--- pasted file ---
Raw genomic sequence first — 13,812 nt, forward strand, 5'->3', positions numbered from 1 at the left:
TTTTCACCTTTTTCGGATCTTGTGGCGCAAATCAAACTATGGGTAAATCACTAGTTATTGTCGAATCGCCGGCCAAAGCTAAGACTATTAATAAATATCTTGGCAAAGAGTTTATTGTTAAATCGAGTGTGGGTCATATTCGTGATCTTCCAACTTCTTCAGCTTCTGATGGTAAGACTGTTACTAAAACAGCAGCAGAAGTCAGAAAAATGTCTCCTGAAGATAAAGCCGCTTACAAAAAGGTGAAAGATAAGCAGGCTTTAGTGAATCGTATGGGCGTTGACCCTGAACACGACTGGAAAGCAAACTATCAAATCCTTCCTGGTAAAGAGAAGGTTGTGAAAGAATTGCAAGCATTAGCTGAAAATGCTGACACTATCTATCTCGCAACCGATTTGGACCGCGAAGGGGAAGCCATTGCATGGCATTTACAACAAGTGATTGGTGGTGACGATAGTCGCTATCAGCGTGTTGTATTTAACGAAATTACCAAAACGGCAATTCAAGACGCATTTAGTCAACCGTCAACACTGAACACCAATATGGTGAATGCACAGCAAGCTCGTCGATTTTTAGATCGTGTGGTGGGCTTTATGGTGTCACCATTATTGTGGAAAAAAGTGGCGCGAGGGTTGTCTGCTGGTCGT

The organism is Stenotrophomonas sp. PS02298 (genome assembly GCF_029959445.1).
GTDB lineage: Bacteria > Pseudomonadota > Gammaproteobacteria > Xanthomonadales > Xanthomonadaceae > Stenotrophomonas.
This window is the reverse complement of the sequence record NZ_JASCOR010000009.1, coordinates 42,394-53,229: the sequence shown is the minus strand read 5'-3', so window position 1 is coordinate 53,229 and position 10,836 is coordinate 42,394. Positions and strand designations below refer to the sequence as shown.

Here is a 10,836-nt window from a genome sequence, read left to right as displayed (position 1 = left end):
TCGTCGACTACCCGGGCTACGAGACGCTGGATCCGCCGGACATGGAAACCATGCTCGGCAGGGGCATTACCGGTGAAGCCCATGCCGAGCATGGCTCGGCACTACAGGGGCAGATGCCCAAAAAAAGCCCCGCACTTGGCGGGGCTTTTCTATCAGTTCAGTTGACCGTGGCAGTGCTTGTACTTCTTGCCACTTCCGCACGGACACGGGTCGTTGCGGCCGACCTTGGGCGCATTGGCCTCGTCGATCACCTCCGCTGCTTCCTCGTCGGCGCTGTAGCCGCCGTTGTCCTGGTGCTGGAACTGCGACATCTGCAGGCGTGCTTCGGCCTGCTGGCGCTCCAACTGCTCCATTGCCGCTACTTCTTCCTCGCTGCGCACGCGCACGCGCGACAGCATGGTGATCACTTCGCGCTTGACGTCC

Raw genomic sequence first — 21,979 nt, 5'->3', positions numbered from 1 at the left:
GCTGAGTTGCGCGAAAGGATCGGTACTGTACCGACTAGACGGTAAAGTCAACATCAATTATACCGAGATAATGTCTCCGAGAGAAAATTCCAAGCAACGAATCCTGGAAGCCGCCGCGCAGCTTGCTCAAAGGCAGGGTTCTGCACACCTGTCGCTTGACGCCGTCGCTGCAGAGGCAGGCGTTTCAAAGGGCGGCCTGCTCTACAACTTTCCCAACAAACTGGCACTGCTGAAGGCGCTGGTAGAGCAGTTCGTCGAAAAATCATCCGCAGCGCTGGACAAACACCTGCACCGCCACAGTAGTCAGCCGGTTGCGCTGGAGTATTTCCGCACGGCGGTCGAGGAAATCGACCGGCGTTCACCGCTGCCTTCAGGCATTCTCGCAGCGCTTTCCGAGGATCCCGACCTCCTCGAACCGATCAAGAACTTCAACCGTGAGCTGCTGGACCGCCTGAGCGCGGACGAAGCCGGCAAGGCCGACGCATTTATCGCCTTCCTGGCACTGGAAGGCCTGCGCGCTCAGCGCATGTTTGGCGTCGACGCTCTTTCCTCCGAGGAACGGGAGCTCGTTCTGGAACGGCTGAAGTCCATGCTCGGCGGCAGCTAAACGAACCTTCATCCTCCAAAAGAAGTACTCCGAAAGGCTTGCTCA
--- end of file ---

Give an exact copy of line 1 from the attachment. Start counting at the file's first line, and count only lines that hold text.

Raw genomic sequence first — 13,812 nt, forward strand, 5'->3', positions numbered from 1 at the left: